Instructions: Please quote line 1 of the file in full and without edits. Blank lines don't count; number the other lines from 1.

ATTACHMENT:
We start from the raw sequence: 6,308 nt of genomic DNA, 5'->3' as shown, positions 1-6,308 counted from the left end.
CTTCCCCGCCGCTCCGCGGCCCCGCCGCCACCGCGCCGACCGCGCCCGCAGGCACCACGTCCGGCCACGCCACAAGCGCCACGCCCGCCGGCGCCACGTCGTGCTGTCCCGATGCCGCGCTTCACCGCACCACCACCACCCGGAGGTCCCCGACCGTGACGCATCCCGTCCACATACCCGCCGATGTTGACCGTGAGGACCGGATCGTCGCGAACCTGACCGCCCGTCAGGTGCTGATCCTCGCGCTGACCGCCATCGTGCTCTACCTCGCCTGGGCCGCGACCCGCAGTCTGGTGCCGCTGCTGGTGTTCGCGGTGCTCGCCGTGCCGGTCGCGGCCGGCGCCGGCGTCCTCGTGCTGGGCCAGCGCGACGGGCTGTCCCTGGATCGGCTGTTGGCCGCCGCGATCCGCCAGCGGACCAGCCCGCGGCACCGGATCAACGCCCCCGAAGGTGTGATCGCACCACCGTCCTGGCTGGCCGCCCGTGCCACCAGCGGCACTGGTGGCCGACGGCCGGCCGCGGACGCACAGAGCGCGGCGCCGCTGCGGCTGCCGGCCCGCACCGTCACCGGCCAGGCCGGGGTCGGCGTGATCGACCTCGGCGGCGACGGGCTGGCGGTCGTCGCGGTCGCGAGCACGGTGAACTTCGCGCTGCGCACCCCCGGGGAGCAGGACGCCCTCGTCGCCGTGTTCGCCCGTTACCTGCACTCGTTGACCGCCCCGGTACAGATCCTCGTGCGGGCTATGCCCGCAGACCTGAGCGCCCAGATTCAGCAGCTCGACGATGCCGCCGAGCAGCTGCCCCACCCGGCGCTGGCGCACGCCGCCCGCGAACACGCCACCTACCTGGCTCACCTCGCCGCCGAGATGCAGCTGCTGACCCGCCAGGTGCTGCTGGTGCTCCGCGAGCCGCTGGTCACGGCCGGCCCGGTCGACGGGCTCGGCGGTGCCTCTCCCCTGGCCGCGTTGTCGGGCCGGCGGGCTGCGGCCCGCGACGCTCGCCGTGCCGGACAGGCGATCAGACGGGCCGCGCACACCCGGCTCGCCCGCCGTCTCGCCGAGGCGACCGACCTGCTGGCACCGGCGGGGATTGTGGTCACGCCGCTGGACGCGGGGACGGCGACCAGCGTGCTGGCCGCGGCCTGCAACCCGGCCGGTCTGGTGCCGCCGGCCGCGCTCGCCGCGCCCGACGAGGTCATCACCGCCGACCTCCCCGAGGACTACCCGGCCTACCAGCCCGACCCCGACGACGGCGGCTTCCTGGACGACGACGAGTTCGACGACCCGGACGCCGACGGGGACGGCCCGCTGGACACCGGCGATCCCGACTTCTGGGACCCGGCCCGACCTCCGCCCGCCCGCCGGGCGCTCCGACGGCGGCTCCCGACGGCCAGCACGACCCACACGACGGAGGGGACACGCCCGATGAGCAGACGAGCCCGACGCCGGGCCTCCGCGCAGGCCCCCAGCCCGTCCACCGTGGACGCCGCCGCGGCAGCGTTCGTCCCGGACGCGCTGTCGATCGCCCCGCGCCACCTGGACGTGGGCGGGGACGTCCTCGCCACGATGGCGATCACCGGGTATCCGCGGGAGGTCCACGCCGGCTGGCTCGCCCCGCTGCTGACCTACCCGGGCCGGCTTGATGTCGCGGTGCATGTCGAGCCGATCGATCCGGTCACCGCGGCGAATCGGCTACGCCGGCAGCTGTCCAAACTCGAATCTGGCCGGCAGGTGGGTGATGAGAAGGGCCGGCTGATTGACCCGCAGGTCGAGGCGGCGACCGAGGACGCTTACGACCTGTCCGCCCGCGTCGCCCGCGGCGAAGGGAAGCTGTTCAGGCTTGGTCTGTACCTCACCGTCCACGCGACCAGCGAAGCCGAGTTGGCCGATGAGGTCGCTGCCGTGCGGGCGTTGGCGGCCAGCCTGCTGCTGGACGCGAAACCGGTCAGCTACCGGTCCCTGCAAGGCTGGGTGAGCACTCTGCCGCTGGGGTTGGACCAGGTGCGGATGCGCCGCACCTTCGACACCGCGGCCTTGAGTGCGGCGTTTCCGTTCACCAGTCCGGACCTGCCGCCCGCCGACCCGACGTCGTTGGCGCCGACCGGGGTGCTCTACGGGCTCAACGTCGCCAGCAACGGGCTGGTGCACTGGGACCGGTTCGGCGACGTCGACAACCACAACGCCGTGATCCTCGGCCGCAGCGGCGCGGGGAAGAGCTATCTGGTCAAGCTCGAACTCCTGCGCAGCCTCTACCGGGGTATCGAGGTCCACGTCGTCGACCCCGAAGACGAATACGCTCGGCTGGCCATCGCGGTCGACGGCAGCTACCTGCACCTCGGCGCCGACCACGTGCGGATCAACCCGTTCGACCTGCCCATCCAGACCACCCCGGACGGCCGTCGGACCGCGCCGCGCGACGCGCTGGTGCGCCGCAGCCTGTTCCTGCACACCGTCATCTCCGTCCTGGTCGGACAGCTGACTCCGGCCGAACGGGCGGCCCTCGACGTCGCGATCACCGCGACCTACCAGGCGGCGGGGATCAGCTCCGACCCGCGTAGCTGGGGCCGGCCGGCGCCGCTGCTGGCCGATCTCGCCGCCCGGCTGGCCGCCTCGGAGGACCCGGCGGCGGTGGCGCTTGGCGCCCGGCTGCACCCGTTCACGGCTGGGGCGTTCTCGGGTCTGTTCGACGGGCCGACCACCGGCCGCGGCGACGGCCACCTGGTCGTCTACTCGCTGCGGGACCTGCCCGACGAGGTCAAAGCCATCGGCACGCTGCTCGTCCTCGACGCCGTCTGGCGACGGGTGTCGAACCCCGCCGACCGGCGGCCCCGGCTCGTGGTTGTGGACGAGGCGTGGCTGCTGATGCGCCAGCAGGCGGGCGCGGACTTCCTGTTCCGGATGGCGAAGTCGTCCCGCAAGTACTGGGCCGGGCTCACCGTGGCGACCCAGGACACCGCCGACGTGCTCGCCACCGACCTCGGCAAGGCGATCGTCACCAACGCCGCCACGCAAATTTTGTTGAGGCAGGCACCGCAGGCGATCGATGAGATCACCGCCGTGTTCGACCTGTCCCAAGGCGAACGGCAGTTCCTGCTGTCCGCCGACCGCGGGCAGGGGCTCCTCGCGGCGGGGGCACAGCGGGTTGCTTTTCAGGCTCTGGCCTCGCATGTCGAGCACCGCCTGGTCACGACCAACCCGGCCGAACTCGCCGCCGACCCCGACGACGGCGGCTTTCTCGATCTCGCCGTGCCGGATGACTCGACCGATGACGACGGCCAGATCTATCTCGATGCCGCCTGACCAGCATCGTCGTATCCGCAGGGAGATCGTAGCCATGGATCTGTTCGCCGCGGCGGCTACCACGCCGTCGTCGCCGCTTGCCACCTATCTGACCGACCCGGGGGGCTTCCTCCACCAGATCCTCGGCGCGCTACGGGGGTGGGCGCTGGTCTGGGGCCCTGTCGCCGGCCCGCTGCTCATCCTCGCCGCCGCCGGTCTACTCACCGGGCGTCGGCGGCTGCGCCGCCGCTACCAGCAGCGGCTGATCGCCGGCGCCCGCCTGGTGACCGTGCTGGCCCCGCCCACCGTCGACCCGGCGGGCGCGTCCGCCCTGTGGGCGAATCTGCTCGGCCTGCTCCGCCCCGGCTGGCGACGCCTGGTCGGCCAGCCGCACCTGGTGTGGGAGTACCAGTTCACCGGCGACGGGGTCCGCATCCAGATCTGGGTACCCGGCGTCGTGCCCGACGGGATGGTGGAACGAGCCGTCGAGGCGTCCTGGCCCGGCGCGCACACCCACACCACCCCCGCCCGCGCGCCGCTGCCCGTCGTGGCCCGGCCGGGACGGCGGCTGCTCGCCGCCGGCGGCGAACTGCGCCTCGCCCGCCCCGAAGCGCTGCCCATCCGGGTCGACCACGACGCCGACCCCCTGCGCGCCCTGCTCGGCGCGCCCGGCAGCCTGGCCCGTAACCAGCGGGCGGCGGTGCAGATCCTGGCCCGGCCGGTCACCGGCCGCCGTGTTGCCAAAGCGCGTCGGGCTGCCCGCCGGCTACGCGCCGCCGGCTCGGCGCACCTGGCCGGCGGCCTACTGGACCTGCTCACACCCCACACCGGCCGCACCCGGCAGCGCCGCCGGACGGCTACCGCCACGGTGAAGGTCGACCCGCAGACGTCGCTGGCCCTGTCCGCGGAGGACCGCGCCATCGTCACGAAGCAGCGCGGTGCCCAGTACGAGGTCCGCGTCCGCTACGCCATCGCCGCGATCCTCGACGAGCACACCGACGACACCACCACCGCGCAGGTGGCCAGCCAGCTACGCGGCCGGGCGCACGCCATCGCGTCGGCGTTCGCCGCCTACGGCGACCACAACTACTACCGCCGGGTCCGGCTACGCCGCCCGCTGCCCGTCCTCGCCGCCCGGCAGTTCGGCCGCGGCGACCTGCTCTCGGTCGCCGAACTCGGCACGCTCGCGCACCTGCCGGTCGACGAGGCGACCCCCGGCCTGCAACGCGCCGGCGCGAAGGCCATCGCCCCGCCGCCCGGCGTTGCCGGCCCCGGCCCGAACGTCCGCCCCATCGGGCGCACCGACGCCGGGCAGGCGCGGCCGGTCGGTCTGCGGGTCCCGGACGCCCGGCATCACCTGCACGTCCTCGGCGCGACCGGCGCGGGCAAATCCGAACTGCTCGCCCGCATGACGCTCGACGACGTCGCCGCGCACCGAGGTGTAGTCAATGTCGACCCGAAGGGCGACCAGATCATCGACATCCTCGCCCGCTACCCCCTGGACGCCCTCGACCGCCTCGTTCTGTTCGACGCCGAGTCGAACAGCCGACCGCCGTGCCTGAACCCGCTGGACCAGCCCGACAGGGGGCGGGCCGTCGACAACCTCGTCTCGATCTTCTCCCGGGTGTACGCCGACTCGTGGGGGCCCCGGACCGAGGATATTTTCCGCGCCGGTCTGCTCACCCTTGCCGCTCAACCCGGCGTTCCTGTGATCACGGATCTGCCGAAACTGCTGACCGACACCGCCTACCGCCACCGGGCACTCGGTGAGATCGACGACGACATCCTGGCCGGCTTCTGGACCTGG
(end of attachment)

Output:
We start from the raw sequence: 6,308 nt of genomic DNA, 5'->3' as shown, positions 1-6,308 counted from the left end.